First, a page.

News from Mauritania and Maldives, Egypt and Mali

Tuesday's World Events   —   Posted on December 11, 2012

MAURITANIA AND MALDIVES – UN Human Rights Council gives posts to “unfree” countries

Mauritania and Maldives, which both permit citizens who renounce Islam to be sentenced to death, were on Monday elected as vice-presidents of the United Nations Human Rights Council in 2013.

Poland was chosen to chair the council next year with Ecuador and Switzerland named as the other vice-presidents of 47 member body. Mauritania and Maldives were elected as representatives of their regional council groupings. …

In a report detailing persecution and discrimination faced by atheists and humanists around the world, International Humanist and Ethical Union (IHEU), said both countries impose Islam as the sole religion of the state.

Mauritania, the report said, outlaws apostasy, or the renunciation of the official religion [Islam] for another or for a philosophy that does not recognize the existence of a deity.

Anyone found guilty of the offense is given the opportunity to repent within three days, according to the report. If this is not done, the offender is sentenced to death and his property is confiscated by the state.

The report…says in Maldives “the constitution and other laws do not permit freedom of religion or belief.”

The report recorded two cases in 2010 in which Maldivians who declared publicly they could not believe in Islam or any other religion were told they would face death if they did not renounce their views.

One subsequently declared after special education he accepted Islam and the other committed suicide after writing a note saying he had been foolish to reveal his stance on religion to workmates, the report said.

The report said atheists and other religious skeptics [such as Christians and others who don’t believe in Islam] suffer persecution or discrimination in many parts of the world. They can be executed if their beliefs become known in [the Islamic countries of] Afghanistan, Iran, Pakistan, Saudi Arabia and Sudan, as well as Mauritania and Maldives.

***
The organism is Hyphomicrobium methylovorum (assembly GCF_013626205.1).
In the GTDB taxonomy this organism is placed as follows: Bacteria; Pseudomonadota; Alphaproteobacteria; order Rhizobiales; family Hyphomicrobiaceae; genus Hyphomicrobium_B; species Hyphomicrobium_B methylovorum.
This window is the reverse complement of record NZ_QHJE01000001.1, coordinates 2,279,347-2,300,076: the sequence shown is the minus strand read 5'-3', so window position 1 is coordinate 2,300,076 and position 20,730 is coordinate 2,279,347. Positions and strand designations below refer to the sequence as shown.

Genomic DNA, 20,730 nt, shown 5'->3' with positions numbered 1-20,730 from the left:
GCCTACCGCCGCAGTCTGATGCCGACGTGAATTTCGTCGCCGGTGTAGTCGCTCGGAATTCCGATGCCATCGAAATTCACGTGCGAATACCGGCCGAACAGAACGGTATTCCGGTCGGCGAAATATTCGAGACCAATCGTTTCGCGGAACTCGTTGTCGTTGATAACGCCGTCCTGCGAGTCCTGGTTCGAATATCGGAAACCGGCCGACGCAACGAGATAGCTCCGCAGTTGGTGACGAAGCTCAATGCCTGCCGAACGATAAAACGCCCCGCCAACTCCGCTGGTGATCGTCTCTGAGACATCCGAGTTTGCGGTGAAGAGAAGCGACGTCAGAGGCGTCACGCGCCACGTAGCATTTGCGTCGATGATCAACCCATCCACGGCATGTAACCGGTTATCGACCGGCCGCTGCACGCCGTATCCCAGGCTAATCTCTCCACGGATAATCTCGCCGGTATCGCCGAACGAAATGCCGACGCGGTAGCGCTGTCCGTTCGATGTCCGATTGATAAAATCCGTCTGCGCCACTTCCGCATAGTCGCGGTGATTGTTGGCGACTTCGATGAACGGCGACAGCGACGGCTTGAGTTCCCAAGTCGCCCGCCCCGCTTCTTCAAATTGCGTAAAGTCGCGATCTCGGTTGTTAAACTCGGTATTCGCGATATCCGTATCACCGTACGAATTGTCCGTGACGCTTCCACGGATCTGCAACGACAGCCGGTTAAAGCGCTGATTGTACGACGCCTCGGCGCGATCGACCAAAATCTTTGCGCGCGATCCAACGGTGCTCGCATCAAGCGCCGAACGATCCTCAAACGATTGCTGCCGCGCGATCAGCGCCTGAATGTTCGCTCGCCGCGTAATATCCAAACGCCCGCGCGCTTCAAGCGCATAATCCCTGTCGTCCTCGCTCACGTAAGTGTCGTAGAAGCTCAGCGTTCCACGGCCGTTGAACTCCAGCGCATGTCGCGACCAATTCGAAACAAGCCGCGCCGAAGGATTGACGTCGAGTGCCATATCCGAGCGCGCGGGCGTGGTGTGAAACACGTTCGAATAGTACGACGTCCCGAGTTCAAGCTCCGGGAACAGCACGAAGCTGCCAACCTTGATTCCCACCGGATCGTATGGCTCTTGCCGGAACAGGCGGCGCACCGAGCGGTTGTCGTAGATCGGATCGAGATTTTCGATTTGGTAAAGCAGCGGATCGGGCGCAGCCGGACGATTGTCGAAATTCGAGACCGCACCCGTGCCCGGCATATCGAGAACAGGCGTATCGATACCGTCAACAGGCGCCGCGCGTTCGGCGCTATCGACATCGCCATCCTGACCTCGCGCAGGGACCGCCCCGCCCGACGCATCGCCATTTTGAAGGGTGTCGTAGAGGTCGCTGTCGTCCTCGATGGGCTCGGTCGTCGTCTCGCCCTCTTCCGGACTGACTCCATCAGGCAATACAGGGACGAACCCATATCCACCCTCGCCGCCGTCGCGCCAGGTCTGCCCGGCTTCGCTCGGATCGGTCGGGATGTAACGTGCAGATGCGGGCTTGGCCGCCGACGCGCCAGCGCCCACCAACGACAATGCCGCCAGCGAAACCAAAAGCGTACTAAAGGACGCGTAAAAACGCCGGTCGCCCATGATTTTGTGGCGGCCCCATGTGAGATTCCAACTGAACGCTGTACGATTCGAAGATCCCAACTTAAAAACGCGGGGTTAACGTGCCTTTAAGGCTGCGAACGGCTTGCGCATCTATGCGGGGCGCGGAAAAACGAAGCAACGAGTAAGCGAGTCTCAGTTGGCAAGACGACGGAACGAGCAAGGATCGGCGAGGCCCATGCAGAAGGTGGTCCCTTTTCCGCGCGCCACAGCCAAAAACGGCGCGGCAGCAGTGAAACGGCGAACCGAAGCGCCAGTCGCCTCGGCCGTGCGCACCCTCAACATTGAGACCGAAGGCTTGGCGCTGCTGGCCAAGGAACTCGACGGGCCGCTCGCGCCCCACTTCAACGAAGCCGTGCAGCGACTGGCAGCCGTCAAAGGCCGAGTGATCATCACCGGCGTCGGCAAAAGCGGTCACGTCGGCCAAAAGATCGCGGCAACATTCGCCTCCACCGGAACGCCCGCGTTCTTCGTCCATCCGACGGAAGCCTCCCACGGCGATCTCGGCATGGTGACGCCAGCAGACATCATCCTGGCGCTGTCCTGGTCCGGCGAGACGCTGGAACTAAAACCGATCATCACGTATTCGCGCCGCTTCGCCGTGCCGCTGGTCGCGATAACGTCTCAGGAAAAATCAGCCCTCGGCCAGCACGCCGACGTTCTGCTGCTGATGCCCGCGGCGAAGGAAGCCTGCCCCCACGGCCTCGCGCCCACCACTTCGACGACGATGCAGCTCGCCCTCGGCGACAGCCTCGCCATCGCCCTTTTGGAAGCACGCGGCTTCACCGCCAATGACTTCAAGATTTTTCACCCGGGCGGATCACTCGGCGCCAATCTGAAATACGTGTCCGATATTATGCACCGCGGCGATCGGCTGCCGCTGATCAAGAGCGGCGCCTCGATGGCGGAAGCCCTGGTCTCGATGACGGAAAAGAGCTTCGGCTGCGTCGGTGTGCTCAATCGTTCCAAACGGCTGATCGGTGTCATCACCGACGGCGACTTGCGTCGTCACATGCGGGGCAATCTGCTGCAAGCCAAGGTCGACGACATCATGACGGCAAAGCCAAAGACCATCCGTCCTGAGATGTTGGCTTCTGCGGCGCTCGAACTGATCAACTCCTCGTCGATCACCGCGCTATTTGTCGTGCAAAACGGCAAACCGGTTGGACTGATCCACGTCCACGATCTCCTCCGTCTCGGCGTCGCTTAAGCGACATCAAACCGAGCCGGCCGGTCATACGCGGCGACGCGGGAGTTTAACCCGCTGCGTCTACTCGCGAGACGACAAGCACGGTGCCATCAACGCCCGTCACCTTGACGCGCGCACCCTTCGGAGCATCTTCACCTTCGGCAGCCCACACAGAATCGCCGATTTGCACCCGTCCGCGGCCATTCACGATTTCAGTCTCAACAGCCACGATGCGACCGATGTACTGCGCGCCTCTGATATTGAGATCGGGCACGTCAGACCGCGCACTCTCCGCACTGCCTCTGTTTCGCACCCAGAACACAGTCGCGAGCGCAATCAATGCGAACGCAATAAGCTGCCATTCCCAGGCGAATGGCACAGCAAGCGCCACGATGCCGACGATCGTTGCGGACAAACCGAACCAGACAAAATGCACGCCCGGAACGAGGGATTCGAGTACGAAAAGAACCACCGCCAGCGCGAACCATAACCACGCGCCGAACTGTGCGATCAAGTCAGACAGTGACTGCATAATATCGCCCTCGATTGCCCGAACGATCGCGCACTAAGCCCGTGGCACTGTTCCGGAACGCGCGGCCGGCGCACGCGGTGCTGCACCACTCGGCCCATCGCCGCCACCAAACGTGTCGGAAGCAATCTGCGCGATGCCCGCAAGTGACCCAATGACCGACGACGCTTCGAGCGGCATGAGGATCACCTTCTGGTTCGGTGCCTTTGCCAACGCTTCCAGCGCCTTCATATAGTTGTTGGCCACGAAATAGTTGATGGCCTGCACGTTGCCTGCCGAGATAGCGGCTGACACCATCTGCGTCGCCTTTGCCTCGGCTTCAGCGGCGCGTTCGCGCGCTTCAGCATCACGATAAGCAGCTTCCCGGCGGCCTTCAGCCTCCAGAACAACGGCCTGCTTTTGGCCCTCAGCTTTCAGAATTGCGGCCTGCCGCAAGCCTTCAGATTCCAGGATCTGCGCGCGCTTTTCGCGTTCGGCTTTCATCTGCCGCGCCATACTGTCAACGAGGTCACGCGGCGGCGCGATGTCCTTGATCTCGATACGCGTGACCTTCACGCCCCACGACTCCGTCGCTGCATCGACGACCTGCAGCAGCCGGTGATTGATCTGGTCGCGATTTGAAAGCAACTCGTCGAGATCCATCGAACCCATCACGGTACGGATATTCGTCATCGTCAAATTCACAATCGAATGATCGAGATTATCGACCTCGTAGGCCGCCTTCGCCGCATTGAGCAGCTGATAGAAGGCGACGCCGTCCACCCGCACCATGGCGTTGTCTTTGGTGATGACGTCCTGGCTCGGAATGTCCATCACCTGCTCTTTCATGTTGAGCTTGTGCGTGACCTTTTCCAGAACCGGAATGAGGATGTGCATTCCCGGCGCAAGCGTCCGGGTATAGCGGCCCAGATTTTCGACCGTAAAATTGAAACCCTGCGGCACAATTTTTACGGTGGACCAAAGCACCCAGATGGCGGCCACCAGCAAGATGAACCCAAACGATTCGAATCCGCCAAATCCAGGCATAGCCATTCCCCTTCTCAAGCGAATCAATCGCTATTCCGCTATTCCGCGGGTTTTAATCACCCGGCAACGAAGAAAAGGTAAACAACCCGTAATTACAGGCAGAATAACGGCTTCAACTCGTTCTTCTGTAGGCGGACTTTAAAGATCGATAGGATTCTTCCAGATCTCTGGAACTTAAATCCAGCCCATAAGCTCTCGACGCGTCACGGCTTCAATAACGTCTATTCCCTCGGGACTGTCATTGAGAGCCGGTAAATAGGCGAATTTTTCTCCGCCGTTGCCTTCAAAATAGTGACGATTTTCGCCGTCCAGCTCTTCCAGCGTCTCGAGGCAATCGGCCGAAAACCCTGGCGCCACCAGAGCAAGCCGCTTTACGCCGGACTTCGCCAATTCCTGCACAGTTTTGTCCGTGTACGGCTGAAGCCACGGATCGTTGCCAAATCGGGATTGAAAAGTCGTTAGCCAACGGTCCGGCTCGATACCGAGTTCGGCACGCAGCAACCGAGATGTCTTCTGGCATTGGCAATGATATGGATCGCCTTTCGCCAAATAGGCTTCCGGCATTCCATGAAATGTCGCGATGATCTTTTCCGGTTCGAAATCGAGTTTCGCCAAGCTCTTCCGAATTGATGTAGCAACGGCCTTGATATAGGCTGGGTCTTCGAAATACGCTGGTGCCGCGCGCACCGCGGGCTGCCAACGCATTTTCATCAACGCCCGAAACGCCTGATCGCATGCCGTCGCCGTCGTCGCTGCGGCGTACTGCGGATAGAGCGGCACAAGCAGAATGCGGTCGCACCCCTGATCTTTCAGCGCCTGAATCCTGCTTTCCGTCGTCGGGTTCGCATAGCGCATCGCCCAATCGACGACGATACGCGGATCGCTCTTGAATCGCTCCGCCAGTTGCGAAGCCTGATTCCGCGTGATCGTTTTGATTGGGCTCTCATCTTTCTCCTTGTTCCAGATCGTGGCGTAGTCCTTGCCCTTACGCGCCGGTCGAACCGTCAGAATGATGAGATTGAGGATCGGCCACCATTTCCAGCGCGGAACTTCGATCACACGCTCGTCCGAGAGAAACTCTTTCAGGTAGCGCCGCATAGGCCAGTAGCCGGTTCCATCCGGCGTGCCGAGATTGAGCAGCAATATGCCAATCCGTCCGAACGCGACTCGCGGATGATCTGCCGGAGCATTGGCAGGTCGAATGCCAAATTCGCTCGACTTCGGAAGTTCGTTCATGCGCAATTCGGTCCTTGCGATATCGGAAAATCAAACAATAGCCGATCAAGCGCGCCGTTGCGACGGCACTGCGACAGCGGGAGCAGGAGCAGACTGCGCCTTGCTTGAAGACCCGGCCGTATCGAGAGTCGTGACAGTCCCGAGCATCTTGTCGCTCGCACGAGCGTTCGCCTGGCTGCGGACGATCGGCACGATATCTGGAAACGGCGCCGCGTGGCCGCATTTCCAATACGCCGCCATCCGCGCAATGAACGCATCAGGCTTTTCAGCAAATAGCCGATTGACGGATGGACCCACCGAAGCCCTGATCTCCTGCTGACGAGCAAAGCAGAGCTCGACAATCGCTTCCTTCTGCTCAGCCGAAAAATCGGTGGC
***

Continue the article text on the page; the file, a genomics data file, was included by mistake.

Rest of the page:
EGYPT – Army given temporary power to arrest civilians

Egyptian protesters and army soldiers standing guard in front of the presidential palace in Cairo, Egypt, Sunday, Dec. 9, 2012.

Egypt’s Islamist president has given the army temporary power to arrest civilians during a constitutional referendum he is determined to push through despite the risk of bloodshed between his supporters and opponents accusing him of a power grab.

Seven people were killed and hundreds wounded last week in clashes between the Islamist Muslim Brotherhood and their critics besieging President Mohammed Morsi’s presidential palace. Both sides plan mass rallies [today].

The elite Republican Guard has yet to use force to keep protesters away from the palace, which it ringed with tanks, barbed wire and concrete barricades after last week’s violence.

Morsi, bruised by calls for his downfall, has rescinded a November 22 decree giving him [almost absolute] powers but is going ahead with a referendum [nationwide vote] on Saturday on a constitution [widely criticized by secularists and other non-Islamists as violating freedoms].

A decree issued by Morsi late on Sunday gives the armed forces the power to arrest civilians and refer them to prosecutors until the announcement of the results of the referendum, which the protesters want cancelled. …

A military source stressed that the measure introduced by a civilian government would have a short shelf-life.  “The latest law giving the armed forces the right to arrest anyone involved in illegal actions such as burning buildings or damaging public sites is to ensure security during the referendum only,” the military source said.

Presidential spokesman Yasser Ali said the committee overseeing the vote had requested the army’s assistance.  “The armed forces will work within a legal framework to secure the referendum and will return (to barracks) as soon as the referendum is over,” Ali said.

Protests and violence have racked Egypt since Morsi decreed himself extraordinary powers he said were needed to speed up a troubled transition since [ousted long-time President Hosni] Mubarak’s fall 22 months ago. …

Critics say the draft law puts Egypt in a religious straitjacket. Whatever the outcome of the referendum, the crisis has polarized the country and presages more instability at a time when Morsi is trying to steady a fragile economy. …

MALI – U.S., France differ over how to deal with “explosive” Mali